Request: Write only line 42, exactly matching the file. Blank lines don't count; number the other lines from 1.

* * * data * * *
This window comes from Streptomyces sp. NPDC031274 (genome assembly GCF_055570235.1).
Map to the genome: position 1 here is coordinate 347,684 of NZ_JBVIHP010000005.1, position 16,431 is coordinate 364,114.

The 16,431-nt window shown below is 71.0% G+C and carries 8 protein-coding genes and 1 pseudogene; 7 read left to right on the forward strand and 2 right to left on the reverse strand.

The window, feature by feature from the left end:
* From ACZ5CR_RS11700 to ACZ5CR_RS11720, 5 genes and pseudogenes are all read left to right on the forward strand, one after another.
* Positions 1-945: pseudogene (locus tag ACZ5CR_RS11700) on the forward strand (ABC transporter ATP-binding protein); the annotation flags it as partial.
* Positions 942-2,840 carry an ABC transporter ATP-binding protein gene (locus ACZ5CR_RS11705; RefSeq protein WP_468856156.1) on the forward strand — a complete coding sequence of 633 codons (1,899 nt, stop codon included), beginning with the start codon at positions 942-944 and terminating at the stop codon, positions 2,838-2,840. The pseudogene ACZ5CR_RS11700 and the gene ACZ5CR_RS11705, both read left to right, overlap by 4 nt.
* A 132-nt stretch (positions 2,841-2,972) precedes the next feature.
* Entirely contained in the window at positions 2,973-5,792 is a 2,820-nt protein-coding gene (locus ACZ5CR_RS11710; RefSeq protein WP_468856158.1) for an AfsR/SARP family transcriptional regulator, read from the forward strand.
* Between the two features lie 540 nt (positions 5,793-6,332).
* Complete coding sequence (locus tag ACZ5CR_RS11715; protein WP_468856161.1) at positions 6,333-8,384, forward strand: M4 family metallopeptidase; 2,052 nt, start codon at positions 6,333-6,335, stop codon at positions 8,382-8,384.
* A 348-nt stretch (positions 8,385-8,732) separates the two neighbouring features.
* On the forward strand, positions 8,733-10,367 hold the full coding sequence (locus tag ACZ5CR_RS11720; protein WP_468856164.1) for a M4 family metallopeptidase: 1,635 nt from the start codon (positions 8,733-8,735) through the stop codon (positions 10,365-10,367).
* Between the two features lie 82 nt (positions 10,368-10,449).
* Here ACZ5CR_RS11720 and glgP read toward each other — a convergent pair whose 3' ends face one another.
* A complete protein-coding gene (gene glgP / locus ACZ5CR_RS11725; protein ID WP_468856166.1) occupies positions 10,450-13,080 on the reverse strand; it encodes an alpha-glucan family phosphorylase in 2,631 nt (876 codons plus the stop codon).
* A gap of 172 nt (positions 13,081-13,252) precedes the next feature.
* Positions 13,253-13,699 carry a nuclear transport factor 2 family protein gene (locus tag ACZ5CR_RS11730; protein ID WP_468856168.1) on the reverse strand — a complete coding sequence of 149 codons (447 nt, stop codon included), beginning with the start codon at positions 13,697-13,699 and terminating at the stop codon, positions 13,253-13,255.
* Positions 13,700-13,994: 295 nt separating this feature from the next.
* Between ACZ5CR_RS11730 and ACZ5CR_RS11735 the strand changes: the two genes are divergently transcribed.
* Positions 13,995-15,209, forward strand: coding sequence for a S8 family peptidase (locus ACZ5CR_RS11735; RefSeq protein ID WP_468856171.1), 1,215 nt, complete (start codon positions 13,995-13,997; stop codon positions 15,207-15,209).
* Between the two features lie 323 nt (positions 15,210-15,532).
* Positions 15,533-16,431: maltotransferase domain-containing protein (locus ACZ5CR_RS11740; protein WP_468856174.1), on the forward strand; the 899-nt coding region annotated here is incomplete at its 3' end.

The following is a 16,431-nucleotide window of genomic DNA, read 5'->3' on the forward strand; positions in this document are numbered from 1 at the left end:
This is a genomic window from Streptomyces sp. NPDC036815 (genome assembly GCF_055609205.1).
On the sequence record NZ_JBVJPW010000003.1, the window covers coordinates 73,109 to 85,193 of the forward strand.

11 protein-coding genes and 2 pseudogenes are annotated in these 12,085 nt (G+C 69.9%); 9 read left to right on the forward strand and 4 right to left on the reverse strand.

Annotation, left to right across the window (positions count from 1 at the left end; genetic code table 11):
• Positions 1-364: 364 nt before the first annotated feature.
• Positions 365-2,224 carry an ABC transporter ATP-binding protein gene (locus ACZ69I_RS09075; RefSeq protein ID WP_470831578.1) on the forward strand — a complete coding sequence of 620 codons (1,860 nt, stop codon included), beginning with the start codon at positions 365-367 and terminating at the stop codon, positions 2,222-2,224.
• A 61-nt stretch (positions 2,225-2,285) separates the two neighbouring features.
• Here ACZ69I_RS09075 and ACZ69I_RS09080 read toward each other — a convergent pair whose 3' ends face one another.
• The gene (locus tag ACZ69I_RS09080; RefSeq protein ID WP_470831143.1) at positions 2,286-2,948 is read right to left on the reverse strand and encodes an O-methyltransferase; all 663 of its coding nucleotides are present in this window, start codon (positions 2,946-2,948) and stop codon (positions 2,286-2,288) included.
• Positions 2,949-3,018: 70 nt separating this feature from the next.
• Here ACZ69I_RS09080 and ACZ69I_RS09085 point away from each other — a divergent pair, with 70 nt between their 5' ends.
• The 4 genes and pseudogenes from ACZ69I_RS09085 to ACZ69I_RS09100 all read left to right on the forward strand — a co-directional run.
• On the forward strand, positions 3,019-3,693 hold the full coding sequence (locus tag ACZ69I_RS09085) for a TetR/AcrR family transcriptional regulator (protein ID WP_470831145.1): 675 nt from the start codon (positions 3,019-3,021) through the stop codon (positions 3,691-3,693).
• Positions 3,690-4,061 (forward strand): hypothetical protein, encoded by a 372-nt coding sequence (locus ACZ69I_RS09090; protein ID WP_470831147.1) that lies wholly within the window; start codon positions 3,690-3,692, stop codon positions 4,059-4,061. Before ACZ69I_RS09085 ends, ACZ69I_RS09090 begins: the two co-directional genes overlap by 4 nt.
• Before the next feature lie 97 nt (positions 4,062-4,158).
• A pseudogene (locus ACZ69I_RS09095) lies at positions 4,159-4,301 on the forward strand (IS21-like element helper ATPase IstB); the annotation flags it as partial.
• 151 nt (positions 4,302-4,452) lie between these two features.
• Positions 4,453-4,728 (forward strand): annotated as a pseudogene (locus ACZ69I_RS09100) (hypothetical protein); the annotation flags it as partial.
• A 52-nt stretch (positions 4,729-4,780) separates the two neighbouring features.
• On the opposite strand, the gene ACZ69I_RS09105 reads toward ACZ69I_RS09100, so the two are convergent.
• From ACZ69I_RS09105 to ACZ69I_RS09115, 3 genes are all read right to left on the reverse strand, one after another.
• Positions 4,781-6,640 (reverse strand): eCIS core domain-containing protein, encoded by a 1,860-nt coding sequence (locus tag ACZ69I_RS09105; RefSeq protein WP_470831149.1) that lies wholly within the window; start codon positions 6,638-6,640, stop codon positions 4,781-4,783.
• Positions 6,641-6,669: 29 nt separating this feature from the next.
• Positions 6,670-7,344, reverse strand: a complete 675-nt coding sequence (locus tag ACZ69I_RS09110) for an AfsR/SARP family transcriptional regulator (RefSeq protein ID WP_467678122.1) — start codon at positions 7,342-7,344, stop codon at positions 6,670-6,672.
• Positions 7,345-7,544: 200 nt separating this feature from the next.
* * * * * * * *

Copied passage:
• Positions 4,453-4,728 (forward strand): annotated as a pseudogene (locus ACZ69I_RS09100) (hypothetical protein); the annotation flags it as partial.